Bobby Lemaire, Sports Editor
On January 31, one day before the New England Patriots beat the Seattle Seahawks in one of the most exciting Super Bowls in recent memory, the National Football League announced its 2015 NFL Hall of Fame class. These eight individuals will be enshrined in Canton, Ohio before the first preseason game of next season. Here is the distinguished list:
1) Junior Seau, Linebacker: Seau, one of the most dominant linebackers in NFL history, was elected during his first year of eligibility. Throughout his 20-year career with the San Diego Chargers, Miami Dolphins and New England Patriots, he compiled 1,526 tackles, 11 forced fumbles, 56.5 sacks and 18 interceptions. As a 12-time Pro-Bowler and being named to the All-1990s team, Seau instilled fear in any opponent that went against him. Sadly, after a long career in which he suffered multiple concussions, Seau committed suicide in 2012. This once again brought up the question, “Does the NFL actually care about the health and safety of their players?”
2) Jerome Bettis, Running Back: Bettis, also known as “The Bus” was one of the best power running backs of the past 20 years. While spending his playing years with the Los Angeles/St. Louis Rams and the Pittsburgh Steelers (10 with the Steelers), he will be best remembered for lowering his shoulder and using his large frame to run through defenders on his way to the end zone. After his final year in 2005, Bettis retired with 13,662 rushing yards and 91 rushing touchdowns.
3) Tim Brown, Wide Receiver: After the Notre Dame alums 17-year stint in professional football (16 with the Los Angeles/Oakland Raiders), Brown was inducted into the Hall of Fame on his sixth year of eligibility. One of the most lethal receivers in league history, he finished his career with 100 receiving touchdowns (tied for seventh all-time) and 14,934 receiving yards (sixth all-time). He caused some controversy when he accused former Raider Head Coach Bill Callahan of “sabotaging” their chances of winning the Super Bowl against the Tampa Bay Buccaneers in 2002.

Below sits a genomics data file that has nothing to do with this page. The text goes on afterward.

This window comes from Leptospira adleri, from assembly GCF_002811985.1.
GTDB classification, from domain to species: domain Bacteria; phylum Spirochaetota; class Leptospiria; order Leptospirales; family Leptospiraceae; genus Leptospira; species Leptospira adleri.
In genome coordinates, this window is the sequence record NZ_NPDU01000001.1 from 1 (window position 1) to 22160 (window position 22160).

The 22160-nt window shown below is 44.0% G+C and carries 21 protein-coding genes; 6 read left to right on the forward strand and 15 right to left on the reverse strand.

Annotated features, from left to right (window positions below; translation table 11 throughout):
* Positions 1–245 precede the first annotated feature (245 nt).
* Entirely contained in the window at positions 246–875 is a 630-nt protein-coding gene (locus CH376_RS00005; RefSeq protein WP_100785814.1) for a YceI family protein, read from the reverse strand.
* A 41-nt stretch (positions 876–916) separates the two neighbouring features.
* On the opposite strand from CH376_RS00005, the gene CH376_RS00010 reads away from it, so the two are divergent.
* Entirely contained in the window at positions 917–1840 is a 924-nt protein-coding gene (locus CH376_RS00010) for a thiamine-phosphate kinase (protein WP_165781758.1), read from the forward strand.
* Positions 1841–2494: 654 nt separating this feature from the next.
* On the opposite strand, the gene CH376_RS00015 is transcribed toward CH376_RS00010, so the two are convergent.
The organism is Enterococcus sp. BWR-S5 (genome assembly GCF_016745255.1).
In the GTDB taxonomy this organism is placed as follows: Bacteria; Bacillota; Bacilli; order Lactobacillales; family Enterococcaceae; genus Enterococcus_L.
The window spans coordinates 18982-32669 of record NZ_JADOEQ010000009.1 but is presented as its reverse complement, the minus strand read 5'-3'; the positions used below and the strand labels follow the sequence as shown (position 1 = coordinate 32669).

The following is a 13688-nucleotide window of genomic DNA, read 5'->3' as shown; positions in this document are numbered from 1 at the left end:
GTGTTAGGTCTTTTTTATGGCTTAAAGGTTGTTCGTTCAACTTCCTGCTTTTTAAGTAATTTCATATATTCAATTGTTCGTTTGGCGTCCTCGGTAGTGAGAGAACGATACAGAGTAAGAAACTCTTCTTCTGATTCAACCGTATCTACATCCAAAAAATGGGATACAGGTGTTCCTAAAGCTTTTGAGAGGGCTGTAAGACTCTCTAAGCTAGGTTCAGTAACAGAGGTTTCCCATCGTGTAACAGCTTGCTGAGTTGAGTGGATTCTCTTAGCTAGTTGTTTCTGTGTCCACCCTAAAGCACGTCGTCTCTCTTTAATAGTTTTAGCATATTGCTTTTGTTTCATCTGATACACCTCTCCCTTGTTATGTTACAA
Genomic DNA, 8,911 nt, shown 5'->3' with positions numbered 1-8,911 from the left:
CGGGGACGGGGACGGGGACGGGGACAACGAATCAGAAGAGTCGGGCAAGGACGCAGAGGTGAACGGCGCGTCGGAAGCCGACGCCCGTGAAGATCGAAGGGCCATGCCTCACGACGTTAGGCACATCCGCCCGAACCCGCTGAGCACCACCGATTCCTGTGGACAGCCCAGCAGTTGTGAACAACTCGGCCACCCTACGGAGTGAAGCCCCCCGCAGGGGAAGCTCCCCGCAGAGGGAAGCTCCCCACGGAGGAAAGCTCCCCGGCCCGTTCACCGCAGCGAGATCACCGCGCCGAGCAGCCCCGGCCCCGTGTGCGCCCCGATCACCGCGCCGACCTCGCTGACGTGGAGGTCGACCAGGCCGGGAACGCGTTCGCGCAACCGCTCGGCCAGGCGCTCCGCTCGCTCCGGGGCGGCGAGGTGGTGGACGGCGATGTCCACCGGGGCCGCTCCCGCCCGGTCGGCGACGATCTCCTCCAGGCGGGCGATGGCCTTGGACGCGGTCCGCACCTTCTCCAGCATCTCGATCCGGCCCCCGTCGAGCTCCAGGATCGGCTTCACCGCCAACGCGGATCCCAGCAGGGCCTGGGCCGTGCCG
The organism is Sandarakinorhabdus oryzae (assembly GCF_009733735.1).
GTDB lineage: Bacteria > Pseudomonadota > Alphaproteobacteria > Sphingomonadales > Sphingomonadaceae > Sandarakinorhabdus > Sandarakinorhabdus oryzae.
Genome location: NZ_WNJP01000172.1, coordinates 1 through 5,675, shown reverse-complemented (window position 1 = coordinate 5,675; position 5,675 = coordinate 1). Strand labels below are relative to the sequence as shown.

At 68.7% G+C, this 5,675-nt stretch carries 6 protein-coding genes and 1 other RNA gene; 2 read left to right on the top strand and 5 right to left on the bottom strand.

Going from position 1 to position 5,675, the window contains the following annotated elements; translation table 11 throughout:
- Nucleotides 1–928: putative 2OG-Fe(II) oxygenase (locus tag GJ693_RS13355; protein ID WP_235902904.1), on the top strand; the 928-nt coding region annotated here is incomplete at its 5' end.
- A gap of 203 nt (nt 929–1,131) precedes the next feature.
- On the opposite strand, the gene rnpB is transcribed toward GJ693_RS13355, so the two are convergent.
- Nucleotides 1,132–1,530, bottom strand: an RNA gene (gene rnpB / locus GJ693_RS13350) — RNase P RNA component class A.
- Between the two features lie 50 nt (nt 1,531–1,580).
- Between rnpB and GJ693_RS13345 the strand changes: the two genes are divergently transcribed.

4) Charles Haley, Linebacker/ Defensive End: Haley split his career between the San Francisco 49ers and the Dallas Cowboys, retiring with five Super Bowl victories, an NFL record. He finished his career with 100.5 sacks (tied for 29th all-time) and 485 tackles. No matter where Haley played, success followed and will now be placed among the greats in the game’s history.
5) Will Shields, Offensive Guard: Shields is one of the rare modern day athletes that spent his entire career with one team. For 14 years, the Kansas City Chiefs were lucky enough to have one of the most imposing offensive linemen in history on their side. Making 12 Pro Bowl’s in 14 years is an impressive feat and Kansas City quarterbacks are thankful for all of the sacks he prevented.
6) Mick Tinglehoff, Center: Tinglehoff was selected by the Veteran’s Committee after a 17-year career, all for the Minnesota Vikings from 1962-1978. He was a five-time first team All-Pro and went to six consecutive Pro Bowl’s (1964-1969).
7) Ron Wolf, Front Office: Wolf will be best remembered for working with Raiders Owner Al Davis in the 1970s and late 80s. He also did work with the Green Bay Packers, Tampa Bay Buccaneers, San Diego Chargers and New York Jets.
8) Bill Polian, Front Office: As the General Manager of the Buffalo Bills from 1986-1992, Polian put together a team that made four straight Super Bowls (even though they never won). Then in 1996, he was hired as the president of the Indianapolis Colts, building a team around quarterback Peyton Manning and wide receiver Marvin Harrison, eventually winning a Super Bowl against the Chicago Bears in 2007.
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